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What is HLA?

HLA molecules provides immunological unique identification to humans that modulates immune response with external and internal variables. Learn more about HLA here: http://en.wikipedia.org/wiki/Human_leukocyte_antigen

External variables are infectious agents (viruses, bacteria, fungi, parasites), food, foreign tissue, drugs and etc. Internal factors are tissue modification due to infections, cancer and physical trauma (heat, cold etc). Learn more here: http://en.wikipedia.org/wiki/Antigen_presentation

Why do we need to test for HLA?

In the 1950s it was shown that organ and tissue transplantation could offer a cure for numerous illnesses. But the success of these procedures depends to the matching degree between the patient and their donor for HLA.

What regions do we test and match for in HLA?

The regions of HLA proteins that interact with T-cell receptors polypeptides (proteins) are extremely variable from individual to individual (polymorphic), and they are called Antigen Recognition Sites (ARS). The polymorphism is conferred by DNA sequences that encode those polypeptides (proteins). In Class I molecules (HLA-A, -B, -C) exon 2 and 3 of Class I genes encodes for those polypeptides and they are called ARS exons. In Class II molecules (HLA-DRB1, -DQB1 and DPB1) exon 2 of class II genes encodes the ARS regions.

ARS T Cell receptor interaction is shown below:


Therefore in HLA testing we primarily sequence those exons and predict the protein sequences (1x High Resolution). DNA sequences that result in identical protein sequences for ARS regions are considered a match.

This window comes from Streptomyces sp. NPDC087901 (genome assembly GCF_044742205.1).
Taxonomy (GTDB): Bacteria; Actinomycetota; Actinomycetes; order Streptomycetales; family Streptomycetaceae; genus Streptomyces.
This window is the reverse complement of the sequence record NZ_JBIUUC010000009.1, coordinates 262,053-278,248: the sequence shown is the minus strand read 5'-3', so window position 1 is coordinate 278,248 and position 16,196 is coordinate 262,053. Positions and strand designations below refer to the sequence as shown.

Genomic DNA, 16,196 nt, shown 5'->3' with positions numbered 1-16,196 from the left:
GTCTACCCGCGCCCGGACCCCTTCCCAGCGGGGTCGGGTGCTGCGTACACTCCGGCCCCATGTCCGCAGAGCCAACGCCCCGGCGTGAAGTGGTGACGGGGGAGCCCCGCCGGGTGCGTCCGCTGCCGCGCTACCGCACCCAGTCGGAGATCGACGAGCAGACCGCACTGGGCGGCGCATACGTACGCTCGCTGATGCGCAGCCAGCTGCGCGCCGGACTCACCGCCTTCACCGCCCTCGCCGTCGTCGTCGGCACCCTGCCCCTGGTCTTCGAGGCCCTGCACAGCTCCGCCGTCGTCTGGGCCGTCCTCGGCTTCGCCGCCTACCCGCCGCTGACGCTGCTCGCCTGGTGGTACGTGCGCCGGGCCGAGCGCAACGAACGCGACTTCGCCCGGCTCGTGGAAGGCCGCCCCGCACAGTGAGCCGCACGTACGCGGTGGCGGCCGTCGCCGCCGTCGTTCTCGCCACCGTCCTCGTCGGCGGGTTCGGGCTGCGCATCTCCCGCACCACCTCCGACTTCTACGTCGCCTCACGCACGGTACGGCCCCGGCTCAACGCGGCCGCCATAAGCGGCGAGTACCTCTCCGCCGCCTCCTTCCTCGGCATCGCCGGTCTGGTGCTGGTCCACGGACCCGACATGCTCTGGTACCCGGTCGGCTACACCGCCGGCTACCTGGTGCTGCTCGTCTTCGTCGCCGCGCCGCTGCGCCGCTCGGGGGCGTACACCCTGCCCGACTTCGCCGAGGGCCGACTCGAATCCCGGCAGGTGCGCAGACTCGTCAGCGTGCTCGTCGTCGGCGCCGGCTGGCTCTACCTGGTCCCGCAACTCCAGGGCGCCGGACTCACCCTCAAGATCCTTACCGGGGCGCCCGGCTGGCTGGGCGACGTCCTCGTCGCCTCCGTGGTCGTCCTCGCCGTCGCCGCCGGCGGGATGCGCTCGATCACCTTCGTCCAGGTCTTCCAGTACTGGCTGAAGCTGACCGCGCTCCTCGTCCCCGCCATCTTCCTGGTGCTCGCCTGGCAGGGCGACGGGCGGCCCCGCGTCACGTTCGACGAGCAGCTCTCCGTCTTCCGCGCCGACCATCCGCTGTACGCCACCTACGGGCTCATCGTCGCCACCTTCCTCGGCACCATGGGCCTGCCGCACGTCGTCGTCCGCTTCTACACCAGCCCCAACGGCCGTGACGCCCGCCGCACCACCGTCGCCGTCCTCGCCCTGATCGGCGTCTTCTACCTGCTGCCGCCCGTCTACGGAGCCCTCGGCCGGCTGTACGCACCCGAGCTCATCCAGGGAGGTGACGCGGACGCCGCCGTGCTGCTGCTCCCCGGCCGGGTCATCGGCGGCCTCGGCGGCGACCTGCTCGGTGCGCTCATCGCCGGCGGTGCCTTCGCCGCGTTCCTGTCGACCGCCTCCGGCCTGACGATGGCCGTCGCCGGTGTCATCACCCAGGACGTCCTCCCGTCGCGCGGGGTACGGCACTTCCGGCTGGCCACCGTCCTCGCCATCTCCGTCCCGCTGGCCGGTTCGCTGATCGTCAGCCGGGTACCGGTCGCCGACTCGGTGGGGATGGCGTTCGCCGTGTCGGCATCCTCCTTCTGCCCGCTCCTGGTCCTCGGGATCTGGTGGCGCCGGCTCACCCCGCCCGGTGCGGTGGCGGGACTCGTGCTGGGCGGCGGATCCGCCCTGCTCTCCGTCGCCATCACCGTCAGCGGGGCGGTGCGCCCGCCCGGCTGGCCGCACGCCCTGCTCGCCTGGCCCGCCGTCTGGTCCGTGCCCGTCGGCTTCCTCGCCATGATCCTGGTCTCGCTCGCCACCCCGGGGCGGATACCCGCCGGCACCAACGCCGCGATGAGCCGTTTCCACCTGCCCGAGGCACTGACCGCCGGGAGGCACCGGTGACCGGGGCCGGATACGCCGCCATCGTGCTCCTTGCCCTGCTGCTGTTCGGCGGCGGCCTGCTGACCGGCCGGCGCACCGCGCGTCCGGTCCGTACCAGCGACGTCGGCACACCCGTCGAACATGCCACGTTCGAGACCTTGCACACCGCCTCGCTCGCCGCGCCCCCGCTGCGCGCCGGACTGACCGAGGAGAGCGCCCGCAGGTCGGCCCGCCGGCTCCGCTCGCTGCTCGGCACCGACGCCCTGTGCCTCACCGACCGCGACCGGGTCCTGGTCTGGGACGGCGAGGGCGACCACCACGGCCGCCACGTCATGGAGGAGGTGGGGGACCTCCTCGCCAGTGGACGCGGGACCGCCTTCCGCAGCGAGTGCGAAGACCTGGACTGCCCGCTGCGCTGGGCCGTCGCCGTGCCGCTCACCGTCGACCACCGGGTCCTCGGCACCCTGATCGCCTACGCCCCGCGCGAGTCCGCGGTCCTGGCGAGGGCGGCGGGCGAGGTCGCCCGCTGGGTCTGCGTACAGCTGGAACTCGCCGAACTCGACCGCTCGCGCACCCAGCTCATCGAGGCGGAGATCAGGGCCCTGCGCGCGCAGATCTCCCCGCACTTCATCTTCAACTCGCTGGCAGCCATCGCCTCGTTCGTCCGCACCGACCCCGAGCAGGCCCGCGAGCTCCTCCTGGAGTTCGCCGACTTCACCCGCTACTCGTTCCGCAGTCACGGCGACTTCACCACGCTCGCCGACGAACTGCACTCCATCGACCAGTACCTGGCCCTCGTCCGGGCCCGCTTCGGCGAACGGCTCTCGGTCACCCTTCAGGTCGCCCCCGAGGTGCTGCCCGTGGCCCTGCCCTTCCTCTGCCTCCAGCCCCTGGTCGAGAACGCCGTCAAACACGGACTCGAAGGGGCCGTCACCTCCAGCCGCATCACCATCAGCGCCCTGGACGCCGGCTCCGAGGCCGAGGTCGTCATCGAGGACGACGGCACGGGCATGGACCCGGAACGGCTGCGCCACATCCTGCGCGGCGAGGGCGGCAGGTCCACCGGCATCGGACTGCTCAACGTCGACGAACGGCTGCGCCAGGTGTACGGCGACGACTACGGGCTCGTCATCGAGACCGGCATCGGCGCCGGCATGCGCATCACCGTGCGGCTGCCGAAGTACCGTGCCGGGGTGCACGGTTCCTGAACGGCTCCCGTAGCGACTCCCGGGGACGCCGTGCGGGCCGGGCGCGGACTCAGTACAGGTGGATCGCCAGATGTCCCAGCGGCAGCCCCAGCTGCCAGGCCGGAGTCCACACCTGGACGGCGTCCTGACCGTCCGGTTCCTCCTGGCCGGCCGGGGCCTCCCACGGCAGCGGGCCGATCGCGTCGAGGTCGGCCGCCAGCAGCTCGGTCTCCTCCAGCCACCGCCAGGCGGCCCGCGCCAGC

What other regions could routinely be tested for in HLA?

Some clinicians would like to test to see if it is possible to match for alpha-3 domain of HLA proteins. Exon 4 and Exon 3 of Class I and Class II genes encode alpha-3 polypeptides, respectively (2x high resolution). If alpha-3 regions are not matching but ARS regions match, if that donor is the best available donor otherwise, he/she could be selected for blood stem cell donation.

What are Null Alleles and Common and Well Defined (CWD) Null Alleles?

Some irregularities in DNA sequences may result in no expression or expression of totally non-functional protein. Those irregularities could be missing base(s) (deletions), have extra base(s) (insertions), or have base substitutions that result in premature termination of HLA protein synthesis (early stop codons). In certain cases those irregularities could happen in regions of the genes that are outside of the ARS regions. Therefore by just testing for ARS DNA sequences, one may miss those null alleles. This could result in calling a mismatch typing as a match and could affect the success of the transplant outcome.

Those null alleles that have seen at least five times in different ethnic populations are tested in donors and patients. We call this extra test as testing for CWD null alleles. (3x High resolution).

Can we test for other regions of the HLA genes?

Now with advances of Next Generation Sequencing (NGS) technologies, especially of Illumina and Pacific Biosciences we can sequence all exons of class I (7 Exons HLA-B, 8 exons HLA- and –C) and Class II (4x High Resolution). When requested we can also provide the sequences of non-coding region between the exons, introns, along with the exon sequences (8x High Resolution).